I always enjoy books that give background stories to antagonists, as it did with Rhee. I don't find antagonists who are just 'evil' to be realistic.

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Post by Helene_2008 » 08 Dec 2019, 18:42

Honestly, I didn't like how Rhee Su-jin was portrayed. She is a highly trained terrorist but then also doesn't know enough about her cover story to throw off Steve. And Dear Leader doesn't know what coast NYC and Washington D. C. are on? I think they would have been great antagonists if they didn't make such unrealistic mistakes.

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Post by ElizaBeth Adams » 10 Dec 2019, 10:52

Helene_2008 wrote:
08 Dec 2019, 18:42
Honestly, I didn't like how Rhee Su-jin was portrayed. She is a highly trained terrorist but then also doesn't know enough about her cover story to throw off Steve. And Dear Leader doesn't know what coast NYC and Washington D. C. are on? I think they would have been great antagonists if they didn't make such unrealistic mistakes.
I mostly agree. I found Dear Leader's poor geography skills preposterously funny. I didn't feel like that would be very realistic either, but I liked the entertainment value. In general, the antagonists we're okay.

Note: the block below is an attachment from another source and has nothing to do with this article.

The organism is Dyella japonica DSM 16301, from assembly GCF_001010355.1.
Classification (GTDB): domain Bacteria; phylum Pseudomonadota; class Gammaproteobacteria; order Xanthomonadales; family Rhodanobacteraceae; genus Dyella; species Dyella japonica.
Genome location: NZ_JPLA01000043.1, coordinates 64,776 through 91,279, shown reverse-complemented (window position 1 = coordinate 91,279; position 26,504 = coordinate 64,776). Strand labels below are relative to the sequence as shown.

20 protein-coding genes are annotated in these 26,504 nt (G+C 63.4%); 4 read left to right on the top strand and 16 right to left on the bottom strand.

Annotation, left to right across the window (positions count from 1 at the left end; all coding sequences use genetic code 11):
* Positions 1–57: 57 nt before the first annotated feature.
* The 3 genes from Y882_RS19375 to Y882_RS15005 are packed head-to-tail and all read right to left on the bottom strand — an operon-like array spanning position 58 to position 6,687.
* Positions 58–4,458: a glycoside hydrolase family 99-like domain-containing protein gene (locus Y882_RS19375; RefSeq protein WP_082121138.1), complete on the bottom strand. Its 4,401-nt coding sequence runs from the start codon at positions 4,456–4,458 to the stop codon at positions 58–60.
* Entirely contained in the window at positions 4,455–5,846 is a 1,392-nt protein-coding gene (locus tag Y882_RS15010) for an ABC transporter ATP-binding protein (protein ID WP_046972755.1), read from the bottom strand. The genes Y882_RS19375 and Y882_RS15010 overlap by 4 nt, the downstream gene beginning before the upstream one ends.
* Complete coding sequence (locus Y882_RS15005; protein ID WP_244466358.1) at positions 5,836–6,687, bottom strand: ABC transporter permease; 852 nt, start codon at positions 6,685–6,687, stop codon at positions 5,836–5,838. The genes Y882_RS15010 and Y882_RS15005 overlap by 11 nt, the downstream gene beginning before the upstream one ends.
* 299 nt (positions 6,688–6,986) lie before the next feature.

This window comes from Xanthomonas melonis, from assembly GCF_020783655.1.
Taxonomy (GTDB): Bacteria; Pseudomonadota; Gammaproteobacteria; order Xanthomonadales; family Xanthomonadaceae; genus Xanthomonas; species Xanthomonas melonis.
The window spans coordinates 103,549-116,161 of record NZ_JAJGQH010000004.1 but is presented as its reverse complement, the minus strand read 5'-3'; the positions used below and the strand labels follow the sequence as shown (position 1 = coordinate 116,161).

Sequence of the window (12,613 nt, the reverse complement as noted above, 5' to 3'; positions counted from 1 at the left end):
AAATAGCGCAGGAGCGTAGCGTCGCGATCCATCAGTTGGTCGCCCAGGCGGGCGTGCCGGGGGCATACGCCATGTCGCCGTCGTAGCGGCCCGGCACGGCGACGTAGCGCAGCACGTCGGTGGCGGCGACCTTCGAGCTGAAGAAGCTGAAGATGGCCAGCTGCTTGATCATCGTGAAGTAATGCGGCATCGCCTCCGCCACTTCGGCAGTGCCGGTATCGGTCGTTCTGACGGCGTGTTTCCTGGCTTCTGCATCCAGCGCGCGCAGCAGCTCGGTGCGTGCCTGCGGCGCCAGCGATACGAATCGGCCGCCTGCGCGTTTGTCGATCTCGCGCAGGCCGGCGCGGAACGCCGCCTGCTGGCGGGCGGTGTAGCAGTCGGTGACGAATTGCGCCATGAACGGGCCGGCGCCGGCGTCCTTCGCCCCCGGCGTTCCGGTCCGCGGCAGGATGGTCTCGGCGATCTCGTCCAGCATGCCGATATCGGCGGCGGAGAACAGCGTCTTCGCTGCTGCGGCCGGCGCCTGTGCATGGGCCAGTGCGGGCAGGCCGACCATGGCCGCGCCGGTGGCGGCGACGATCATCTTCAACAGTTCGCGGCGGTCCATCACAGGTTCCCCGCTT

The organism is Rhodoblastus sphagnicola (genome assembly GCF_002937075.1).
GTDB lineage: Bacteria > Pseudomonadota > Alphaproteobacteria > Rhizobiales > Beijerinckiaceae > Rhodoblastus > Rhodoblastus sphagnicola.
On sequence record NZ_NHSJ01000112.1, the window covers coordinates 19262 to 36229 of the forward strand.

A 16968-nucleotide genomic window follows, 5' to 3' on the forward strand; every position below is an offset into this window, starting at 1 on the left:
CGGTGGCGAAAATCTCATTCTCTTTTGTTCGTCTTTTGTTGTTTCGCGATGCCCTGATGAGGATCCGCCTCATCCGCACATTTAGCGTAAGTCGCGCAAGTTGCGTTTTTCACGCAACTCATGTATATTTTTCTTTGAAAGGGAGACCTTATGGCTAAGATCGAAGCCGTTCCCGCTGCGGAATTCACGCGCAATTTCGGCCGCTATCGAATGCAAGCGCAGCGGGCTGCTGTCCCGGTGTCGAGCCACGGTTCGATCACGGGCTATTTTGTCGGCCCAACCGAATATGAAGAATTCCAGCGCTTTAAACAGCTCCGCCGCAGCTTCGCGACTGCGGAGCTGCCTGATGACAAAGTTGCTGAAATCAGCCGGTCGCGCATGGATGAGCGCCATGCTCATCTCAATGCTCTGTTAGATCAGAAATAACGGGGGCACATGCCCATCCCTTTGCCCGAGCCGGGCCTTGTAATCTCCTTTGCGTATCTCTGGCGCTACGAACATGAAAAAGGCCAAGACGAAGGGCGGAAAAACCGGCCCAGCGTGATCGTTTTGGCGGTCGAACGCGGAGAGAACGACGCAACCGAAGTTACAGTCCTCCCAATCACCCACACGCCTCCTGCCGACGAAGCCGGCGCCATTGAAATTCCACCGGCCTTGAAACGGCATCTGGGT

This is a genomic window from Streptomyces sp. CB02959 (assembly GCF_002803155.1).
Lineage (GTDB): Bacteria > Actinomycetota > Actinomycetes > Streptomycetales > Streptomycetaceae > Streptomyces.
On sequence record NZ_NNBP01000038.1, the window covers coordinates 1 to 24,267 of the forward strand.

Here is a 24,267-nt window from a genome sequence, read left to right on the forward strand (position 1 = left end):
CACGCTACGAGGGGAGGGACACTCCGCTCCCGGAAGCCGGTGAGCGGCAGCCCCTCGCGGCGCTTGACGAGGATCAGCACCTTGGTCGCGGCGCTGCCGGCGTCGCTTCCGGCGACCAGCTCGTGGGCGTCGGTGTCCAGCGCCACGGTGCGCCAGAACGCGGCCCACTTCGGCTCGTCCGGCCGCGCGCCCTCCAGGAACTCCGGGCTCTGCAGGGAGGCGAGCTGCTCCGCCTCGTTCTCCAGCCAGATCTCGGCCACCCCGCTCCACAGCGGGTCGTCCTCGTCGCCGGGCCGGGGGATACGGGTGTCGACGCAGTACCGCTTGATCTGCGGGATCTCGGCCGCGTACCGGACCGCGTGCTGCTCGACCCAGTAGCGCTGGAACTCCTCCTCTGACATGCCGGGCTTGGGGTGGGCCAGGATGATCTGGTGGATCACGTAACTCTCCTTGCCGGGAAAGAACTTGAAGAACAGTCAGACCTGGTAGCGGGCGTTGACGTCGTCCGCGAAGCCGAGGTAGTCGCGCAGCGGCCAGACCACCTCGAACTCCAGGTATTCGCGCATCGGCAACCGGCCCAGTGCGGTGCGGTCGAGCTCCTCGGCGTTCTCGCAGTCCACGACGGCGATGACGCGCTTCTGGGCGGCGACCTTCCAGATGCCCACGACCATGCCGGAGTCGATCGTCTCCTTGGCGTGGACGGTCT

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Post by Everydayadventure15 » 10 Dec 2019, 11:42

I found the antics of the antagonists funny because they sabotaged themselves with their incompetency. The way they were written played well with how easily things went for Team USA as they tried to stop the missile from being launched. For example: Su-Jin couldn’t remember her cover-story after three months of training for the mission (which included how to be an American tourist) this made it easier for me to believe she would leave a cell phone that the Americans could use to hack into the computer for information much easier to believe. And (spoilers) Dear Leader calling the president to brag about his plan was also comical because his own lead scientist had already sabotaged the weapon. Still, I think Mercer does a great job bringing awareness to potentially serious threats with a light-hearted narrative with a happy ending...sometimes it’s nice to read a book that doesn’t leave you sick to your stomach with doomsday what if’s.